Discussion in 'Civ3 - Graphics Modpacks' started by Rob (R8XFT), Jun 15, 2004.
Yacoub Al Monsour.
Ancient era :
Medieval era :
Industrial era :
Modern era :
Ait Ben Haddou
Traits : Commercial, Religious.
Leaders : Hassan II, Mohammed V, Abdellah, Youssef, Ismail, Idriss I
Unique unit :Camel Warrior by Aluminium
Here are some previews of Aluminum's excellent Camel Warrior:
Civilopedia information (I obtained this last year and cannot remember the source).
^Unlike other North African nations, Morocco has been largely occupied by one group of people for as long as recorded history can recall.
The Berbers, or Imazighen (men of the land), settled in the area thousands of years ago and at one time controlled all of the land between
Morocco and Egypt. Divided into clans and tribes, they have always jealously guarded their independence. It's this fierce independence that
has helped preserve one of Africa's most fascinating cultures.
^The early Berbers were unmoved by the colonising Phoenicians, and even the Romans did little to upset the Berber way of life after the sack
of Carthage in 146 BC. All the same, the Romans ushered in a long period of peace during which many cities were founded, and the Berbers
of the coastal plains became city dwellers. Christianity turned up in the 3rd century AD, and again the Berbers asserted their traditional dislike
of centralised authority by following Donatus (a Christian sect leader who claimed that the Donatists alone constituted the true church).
^Islam burst onto the world stage in the 7th century when the Arab armies swept out of Arabia. Quickly conquering Egypt, the Arabs controlled
all of North Africa by the start of the 8th century. By the next century much of North Africa had fragmented, with the move towards a united
Morocco steadily growing. A fundamentalist Berber movement emerged from the chaos caused by the Arab invasion, overrunning Morocco and
Muslim Andalusia (in Spain). The Almoravids founded Marrakesh as their capital, but they were soon replaced by the Almohads.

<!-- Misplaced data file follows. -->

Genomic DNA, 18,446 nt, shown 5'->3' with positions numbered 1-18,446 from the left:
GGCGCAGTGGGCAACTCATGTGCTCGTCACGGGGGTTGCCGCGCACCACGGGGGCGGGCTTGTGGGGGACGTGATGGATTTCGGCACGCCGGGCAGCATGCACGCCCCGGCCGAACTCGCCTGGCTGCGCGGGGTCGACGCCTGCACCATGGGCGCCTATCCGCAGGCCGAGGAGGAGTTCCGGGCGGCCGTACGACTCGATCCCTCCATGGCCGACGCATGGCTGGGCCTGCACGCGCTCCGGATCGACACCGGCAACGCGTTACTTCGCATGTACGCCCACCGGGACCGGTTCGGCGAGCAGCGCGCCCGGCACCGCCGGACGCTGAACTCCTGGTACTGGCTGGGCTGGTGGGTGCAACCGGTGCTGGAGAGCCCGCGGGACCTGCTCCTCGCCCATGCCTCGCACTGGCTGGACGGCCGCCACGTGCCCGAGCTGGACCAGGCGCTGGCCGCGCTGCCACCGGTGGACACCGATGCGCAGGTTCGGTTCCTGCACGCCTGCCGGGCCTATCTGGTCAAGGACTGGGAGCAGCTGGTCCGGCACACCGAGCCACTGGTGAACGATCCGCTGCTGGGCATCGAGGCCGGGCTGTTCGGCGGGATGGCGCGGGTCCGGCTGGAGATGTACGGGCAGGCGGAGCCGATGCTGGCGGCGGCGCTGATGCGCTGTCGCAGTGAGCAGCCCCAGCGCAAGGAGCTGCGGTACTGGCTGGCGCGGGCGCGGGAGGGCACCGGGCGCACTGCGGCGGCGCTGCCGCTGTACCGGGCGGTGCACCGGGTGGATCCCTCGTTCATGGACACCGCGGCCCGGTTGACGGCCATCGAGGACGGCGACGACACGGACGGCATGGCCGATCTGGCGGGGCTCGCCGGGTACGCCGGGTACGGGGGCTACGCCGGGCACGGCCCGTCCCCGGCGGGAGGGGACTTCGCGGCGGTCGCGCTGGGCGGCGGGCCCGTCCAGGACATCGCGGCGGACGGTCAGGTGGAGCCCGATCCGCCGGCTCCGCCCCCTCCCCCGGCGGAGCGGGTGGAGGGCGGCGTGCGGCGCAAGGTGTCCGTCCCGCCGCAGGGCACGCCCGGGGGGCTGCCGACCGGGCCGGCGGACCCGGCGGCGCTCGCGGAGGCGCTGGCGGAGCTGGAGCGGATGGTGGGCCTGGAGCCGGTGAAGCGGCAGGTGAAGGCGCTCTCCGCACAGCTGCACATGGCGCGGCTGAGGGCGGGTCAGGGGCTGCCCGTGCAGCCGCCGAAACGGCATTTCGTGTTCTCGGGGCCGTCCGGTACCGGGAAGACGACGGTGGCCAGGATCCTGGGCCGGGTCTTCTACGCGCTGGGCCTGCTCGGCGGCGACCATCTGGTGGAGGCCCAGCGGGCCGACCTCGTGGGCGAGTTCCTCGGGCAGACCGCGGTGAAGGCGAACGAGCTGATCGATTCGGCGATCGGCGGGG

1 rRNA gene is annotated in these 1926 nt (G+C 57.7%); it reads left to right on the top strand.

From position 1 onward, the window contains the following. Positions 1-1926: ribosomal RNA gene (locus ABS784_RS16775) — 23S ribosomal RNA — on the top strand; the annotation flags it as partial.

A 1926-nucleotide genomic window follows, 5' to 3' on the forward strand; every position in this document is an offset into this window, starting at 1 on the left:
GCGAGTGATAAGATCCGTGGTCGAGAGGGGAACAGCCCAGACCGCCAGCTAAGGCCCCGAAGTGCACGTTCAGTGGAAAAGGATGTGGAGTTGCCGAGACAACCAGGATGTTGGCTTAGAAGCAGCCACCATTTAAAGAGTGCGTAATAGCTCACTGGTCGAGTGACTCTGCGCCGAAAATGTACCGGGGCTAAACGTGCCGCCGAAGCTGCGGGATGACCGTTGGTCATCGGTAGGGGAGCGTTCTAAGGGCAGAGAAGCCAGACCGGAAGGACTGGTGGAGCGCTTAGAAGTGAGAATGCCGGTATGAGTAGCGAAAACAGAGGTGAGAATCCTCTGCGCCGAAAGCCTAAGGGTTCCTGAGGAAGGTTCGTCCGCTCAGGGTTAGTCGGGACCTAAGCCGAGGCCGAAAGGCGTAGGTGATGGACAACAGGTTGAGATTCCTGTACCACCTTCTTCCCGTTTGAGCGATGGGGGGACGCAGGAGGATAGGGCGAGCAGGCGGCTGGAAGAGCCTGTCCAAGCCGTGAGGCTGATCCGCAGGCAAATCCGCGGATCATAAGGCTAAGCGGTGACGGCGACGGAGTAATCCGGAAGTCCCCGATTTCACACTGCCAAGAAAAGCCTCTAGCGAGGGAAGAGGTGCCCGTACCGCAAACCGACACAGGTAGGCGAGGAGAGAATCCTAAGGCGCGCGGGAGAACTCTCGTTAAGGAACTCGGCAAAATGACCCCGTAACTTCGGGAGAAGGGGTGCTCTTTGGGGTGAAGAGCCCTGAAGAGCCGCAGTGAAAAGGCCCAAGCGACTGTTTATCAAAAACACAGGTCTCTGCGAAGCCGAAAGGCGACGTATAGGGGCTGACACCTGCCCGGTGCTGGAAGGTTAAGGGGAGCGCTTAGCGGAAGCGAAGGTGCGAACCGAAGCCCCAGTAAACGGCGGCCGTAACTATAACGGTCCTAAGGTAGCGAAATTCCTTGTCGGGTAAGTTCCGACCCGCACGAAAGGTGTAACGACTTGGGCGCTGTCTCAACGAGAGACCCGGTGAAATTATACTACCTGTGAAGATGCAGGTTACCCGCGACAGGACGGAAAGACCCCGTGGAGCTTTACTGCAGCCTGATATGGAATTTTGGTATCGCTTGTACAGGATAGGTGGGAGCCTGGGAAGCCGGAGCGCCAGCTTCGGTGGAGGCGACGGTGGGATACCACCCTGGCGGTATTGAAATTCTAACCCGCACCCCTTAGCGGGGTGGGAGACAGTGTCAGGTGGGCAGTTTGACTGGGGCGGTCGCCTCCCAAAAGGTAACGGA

^Under these new rulers, a professional civil service was set up and the cities of Fès, Marrakesh, Tlemcen and Rabat reached the peak of their
cultural development. But eventually weakened by Christian defeats in Spain, and paying the price for heavily taxing tribes, the Muslim (or Moorish)
rule began to wane. In their place came the Merenids, from the Moroccan hinterland, and the area again blossomed - until the fall of Spain to the
Christians, in 1492, unleashed a revolt that dissolved the new dynasty within 100 years.
^After a number of short-lived dynasties rose and fell, the Alawite family secured a stranglehold in the 1630s that remains firm to this day.
Although it was rarely a smooth ride, this pragmatic dynasty managed to keep Morocco independent for more than three centuries.
^Enter the European traders in the late 19th century, and a long era of colonial renovations. Suddenly France, Spain and Germany were all keen
on hijacking the country for its strategic position and rich trade resources. France won out and occupied virtually the entire country by 1912.
Spain clung to a small coastal protectorate and Tangier was declared an international zone.
^Relatively speaking, the first French resident-general, Marshal Lyautey, respected the Arab culture. He generously resisted the urge to destroy
the existing Moroccan towns and instead built French villes nouvelles (new towns) alongside them. He made Rabat on the Atlantic coast the new
capital and developed the port of Casablanca. The sultan remained, but as little more than a figurehead. Lyautey's successors were not so sensitive.
Their efforts to speed French settlement prompted the people of the Rif Mountains, led by the Berber scholar Abd el-Krim, to rise up against both
colonial forces. It was only through the combined efforts of 25,000 Spanish-French troops that Abd el-Krim was eventually forced to surrender in
1926. By the 1930s, more than 200,000 French had made Morocco home. WWII saw Allied forces use Morocco as a base from which to drive the
Germans out of North Africa.
^With the war over, Sultan Mohammed V inspired an independence party which finally secured Moroccan freedom in 1956. Tangier was reclaimed
in the process, but Spain refused to hand over the northern towns of Ceuta and Melilla (to this day they remain Spain's last tenuous claim on
^Mohammed V promoted himself to king in 1957 and was succeeded four years later by his son, Hassan II. This popular leader cemented his
place in Moroccan hearts and minds by staging the Green March into the Western Sahara, an area formerly held by Spain. With a force of
350,000 volunteers, Hassan's followers overcame the indigenous Sahrawis to claim the mineral-rich region as their own.